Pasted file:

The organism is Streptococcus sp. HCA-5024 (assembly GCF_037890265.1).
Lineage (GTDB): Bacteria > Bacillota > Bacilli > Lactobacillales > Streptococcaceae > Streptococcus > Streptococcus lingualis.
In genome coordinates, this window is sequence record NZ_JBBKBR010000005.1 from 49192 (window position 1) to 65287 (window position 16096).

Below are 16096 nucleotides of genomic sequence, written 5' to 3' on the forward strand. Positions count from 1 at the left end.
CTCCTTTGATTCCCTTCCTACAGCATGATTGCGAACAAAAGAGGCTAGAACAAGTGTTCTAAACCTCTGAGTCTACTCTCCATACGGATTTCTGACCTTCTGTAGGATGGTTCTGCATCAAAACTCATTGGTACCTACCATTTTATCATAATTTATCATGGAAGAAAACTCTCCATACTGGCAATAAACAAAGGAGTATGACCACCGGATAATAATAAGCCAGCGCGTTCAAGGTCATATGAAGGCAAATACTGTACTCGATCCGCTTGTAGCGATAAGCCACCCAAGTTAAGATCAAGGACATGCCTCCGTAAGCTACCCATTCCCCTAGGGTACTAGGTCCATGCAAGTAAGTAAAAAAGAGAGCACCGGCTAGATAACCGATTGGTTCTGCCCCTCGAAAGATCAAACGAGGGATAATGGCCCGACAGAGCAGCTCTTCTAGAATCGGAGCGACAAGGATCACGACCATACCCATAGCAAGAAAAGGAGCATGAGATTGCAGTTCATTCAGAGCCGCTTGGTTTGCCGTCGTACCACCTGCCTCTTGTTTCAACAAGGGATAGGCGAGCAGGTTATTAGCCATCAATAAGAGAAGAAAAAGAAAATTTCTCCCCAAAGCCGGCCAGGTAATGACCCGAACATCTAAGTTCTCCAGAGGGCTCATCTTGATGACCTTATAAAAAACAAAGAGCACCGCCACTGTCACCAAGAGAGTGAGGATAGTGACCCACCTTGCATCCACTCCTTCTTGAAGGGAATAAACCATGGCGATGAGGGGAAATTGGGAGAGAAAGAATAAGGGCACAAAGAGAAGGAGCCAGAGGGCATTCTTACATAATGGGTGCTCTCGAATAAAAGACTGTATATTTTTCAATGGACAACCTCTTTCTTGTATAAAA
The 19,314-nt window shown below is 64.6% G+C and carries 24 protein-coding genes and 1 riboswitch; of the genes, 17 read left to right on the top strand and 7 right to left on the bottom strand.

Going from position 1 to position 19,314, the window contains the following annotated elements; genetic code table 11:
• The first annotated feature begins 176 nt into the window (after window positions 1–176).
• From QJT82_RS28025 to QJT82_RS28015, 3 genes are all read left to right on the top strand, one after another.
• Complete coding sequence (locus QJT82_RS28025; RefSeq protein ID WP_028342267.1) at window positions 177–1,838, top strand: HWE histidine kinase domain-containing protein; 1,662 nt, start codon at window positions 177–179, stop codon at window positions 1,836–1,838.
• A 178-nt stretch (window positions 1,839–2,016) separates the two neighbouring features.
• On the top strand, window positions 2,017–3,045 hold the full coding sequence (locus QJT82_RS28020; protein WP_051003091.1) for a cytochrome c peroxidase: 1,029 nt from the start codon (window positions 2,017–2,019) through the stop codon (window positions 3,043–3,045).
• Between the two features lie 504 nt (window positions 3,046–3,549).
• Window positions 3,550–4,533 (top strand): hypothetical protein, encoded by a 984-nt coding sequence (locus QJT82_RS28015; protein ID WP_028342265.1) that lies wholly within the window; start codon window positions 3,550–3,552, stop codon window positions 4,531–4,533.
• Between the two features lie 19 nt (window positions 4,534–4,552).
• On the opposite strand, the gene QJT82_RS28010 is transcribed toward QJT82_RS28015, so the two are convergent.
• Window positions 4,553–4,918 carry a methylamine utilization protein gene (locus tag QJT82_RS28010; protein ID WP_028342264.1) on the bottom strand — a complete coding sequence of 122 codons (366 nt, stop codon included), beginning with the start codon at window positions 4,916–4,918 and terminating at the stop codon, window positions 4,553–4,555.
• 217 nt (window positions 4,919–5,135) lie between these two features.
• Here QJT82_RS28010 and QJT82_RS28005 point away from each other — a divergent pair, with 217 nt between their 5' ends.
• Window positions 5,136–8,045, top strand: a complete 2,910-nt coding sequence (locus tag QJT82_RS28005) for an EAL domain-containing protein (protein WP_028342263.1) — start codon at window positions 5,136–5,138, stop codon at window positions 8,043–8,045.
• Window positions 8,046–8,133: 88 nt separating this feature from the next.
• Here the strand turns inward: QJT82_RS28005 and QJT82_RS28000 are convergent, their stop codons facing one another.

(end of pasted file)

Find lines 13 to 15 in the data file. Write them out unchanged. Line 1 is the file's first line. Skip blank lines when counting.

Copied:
• Between the two features lie 504 nt (window positions 3,046–3,549).
• Window positions 3,550–4,533 (top strand): hypothetical protein, encoded by a 984-nt coding sequence (locus QJT82_RS28015; protein ID WP_028342265.1) that lies wholly within the window; start codon window positions 3,550–3,552, stop codon window positions 4,531–4,533.
• Between the two features lie 19 nt (window positions 4,534–4,552).